We said we won’t go into the arcane exercise of change ringing, but it is hard to resist saying something.
Change ringing is a peculiarly English art that evolved, especially in London, Birmingham and Norwich, from the 1500s onwards. The essence of it is to ring bells (originally always church bells) in every possible order, without omission, repetition, or pausing.
On five bells (which is regarded as the smallest number for satisfactory change ringing) there are 120 possible orders, increasing to 720 on six bells, 5040 on seven bells and 40,320 on eight bells. Eight bells is the largest number on which all the sequences have been rung, taking about 19 hours to complete.
Ringers neither memorise the sequence nor count the number of changes. Instead, the changes are produced by memorising rules for generating each sequence from the previous one, as the ringing progresses. Needless to say, an error in generating just one sequence means that each succeeding one will be incorrect, and this means that generating even quite a short sequence requires a lot of skill, learning, practice and concentration. The time to learn is when you are a teenager, but adults can learn and become very proficient if they put the effort in.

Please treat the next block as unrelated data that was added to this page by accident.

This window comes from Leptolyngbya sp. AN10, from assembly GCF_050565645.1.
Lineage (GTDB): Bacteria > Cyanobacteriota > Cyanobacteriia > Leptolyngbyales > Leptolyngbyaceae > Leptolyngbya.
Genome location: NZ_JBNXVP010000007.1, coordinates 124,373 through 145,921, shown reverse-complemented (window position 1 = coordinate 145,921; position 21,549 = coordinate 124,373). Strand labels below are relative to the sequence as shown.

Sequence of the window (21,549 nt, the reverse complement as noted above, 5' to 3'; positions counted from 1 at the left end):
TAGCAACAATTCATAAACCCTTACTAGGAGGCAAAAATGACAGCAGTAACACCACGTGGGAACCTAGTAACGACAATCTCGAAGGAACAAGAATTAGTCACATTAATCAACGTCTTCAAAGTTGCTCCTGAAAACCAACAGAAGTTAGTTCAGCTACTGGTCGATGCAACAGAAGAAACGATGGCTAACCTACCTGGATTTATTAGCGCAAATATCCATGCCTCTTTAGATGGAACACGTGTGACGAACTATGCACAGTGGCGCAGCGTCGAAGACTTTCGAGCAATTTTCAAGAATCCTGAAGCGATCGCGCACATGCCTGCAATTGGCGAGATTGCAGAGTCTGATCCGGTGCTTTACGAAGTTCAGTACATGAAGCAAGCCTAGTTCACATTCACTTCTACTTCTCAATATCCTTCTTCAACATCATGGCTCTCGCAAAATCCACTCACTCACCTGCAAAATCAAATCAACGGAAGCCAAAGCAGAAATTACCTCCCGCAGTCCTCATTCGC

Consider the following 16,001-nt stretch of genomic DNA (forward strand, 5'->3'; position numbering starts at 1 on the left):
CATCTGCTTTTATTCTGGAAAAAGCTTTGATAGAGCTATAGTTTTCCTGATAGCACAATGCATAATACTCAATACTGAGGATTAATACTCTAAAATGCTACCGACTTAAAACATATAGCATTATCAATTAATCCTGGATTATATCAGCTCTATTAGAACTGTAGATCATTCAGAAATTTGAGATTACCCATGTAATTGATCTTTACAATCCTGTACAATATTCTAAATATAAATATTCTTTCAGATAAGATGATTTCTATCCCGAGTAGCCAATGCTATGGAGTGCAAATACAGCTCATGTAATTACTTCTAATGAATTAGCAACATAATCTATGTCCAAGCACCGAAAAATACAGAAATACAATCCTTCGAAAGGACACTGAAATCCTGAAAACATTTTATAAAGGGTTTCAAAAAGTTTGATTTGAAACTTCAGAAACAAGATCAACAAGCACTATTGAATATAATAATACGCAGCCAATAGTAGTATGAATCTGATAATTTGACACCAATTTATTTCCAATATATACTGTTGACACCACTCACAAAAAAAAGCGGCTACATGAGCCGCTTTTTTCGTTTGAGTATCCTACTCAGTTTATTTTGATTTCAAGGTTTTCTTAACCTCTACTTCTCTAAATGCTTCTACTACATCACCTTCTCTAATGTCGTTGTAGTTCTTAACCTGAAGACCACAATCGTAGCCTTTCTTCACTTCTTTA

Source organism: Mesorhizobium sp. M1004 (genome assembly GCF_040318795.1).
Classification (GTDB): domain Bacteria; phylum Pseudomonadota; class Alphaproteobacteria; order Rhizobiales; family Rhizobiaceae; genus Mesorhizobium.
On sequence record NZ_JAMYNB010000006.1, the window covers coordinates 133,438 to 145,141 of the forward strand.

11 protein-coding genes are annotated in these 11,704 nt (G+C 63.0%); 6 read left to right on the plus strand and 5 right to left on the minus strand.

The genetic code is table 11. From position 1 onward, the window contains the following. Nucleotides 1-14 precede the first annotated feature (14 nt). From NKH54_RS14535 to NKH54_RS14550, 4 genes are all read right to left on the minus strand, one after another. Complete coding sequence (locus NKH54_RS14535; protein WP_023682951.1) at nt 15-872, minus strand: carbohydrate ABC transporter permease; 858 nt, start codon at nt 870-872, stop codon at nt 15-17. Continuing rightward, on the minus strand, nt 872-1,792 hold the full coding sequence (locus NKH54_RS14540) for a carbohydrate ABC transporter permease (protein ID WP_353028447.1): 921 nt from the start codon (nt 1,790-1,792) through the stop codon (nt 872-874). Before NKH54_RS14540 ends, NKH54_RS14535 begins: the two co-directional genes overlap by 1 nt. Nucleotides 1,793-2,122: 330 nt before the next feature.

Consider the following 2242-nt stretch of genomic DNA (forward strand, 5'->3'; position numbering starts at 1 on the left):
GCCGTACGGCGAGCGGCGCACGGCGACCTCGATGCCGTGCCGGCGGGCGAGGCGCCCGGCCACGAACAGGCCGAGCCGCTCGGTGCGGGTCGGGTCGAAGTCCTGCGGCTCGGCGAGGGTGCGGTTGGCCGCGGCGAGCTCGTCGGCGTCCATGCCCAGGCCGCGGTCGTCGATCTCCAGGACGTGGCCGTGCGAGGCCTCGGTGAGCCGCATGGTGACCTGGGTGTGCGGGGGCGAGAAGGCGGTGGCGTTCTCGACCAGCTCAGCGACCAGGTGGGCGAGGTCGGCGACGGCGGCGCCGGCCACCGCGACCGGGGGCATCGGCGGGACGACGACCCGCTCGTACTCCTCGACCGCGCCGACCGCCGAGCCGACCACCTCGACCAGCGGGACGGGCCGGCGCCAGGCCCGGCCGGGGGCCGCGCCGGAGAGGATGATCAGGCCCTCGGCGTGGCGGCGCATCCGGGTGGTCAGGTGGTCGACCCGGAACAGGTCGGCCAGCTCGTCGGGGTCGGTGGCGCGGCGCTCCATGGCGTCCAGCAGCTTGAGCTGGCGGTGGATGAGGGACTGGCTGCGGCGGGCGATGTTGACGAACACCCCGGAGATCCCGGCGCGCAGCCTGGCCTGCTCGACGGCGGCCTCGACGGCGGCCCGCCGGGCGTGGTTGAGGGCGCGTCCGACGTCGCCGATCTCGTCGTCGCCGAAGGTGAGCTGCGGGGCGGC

Handbells were first used by tower bell ringers as a means of practising without the need to climb a cold and dusty tower to heave heavy bells around. Change ringers normally ring handbells with one bell in each hand. This requires more mental agility to generate the changes and is definitely a challenge to be taken up when the brain is still flexible.
Tune-ringing is easier at the basic level, but good tune ringing requires a musical ear and a good innate rhythmic feel. In fact, these attributes are also essential for competent change ringing too.
If you want to take up tower bell ringing, you are sure to find a welcome at your local tower. Most ringers become hooked for life once they have acquired the skills, but you will need time and dedication to get there, whatever your age. One amazing thing about ringers is that most can and do continue well into pensionable age, as skill and learning is so much more important than strength and agility.
Tower bell ringing is very, very much more difficult than it looks: you are controlling the swing of a bell which may weigh several times your own weight only by means of a long, often springy, rope in a tower which may be perceptibly swaying under the swing of the bells. You have to control the swing of the bell to within a small fraction of a second, whilst at the same time allowing for the fact that the clapper strikes about two seconds after you pulled the rope! What a challenge! But what an achievement when you can do it!